This is a rather complicated question in the sense that a proper answer needs to use nuclear structure physics terms.
Trying to be concise at the same time, it is such that the alpha decays from one superheavy atomic nucleus to its daughter is "simplest" if the number of both protons, Z, and neutrons, N, is even - say 292Lv (116 protons and 176 neutrons).
For such nuclei, it is by far most likely that the alpha-decay occurs between the "ground states" of these two nuclei. This means that the alpha particle is almost always emitted wit the same energy. Thus, the decay energy of the alpha particle can to some extent be considered a fingerprint of such a decay. This argument has, at least in part, being used when the discoveries of elements 114 and 116 were approved.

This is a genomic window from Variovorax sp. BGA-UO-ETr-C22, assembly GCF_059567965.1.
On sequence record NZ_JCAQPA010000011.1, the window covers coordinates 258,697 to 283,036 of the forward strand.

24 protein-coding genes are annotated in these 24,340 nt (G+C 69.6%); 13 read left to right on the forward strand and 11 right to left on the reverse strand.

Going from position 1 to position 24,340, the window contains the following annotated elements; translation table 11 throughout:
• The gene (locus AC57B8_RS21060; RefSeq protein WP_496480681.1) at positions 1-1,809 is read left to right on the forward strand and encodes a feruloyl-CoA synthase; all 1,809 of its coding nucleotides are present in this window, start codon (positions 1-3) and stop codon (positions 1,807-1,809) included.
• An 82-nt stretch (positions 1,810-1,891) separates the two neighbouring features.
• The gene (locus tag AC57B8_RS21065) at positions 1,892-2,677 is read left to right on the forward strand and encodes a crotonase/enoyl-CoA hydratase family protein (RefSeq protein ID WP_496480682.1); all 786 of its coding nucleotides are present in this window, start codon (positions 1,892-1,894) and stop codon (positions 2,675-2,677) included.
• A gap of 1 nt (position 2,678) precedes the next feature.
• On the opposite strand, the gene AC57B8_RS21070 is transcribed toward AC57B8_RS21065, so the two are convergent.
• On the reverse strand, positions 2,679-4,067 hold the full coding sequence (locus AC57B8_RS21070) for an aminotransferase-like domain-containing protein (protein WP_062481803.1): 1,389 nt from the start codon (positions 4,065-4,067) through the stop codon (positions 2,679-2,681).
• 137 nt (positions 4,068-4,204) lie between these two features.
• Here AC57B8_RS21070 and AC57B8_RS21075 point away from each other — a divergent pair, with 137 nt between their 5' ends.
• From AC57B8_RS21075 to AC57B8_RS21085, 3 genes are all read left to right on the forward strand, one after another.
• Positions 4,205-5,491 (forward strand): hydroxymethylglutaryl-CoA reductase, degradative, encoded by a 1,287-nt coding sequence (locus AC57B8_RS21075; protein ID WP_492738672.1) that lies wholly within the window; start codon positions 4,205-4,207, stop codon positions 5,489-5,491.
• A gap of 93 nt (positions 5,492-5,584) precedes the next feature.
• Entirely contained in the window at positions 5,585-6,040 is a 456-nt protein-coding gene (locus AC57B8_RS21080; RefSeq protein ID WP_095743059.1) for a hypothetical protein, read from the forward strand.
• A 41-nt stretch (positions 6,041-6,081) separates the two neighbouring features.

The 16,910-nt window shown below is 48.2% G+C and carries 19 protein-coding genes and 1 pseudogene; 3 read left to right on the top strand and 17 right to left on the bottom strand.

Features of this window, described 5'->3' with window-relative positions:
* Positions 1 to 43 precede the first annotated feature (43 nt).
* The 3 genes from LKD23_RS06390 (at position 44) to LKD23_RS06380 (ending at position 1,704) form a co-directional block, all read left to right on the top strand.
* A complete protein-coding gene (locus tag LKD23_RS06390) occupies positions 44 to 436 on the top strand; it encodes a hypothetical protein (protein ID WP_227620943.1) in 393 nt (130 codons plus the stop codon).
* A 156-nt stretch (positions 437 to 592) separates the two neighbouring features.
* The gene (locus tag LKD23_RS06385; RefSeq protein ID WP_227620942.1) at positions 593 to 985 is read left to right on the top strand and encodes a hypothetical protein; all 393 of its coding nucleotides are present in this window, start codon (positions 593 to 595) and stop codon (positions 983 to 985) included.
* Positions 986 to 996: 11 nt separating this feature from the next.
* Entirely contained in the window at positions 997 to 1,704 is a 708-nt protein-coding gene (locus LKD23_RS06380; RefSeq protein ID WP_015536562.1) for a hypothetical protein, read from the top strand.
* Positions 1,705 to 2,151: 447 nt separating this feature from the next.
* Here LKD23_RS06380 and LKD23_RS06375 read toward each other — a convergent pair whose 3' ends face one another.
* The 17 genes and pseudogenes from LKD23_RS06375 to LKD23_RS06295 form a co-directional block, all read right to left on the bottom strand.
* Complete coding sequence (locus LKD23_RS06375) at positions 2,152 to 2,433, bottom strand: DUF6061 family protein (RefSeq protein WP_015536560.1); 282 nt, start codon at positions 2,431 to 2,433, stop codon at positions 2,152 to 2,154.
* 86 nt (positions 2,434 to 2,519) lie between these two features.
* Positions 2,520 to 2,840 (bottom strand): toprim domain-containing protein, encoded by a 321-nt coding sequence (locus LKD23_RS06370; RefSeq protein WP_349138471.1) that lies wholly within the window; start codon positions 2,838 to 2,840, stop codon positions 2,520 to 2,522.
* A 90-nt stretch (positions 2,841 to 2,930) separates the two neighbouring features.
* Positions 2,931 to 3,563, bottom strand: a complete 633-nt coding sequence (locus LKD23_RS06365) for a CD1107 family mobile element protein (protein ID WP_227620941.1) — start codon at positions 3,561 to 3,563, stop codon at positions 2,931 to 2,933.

The alpha decay of odd-Z (or odd-N or both odd Z and N) is most often more complicated. This is because it possibly involves several excited nuclear states in both mother and daughter nucleus. Therefore, the alpha-decay fingerprint is typically (if not definitely) lost as the alpha-decay energy is not always the same.
In turn, the excited states in nuclei decay by electromagnetic radiation - gamma rays (one kind of photons) - or by transferring their excitation energy to the surrounding electrons of the superheavy atom. In the latter case the atom gets excited while the nucleus de-excites. Following upon this, the atoms de-excite by sending out X-rays (also a kind of photon, but from the atom). So either way, gamma-ray decay of the nucleus or X-ray decay of the atom, one needs to measure these photons to be able to "fingerprint" again. On top, energies of X rays are characteristic for an element (H.G.J. Moseley's law from 1913).
As ever so often in science, complications (in nuclear structure) give rise to opportunities (X-ray fingerprinting).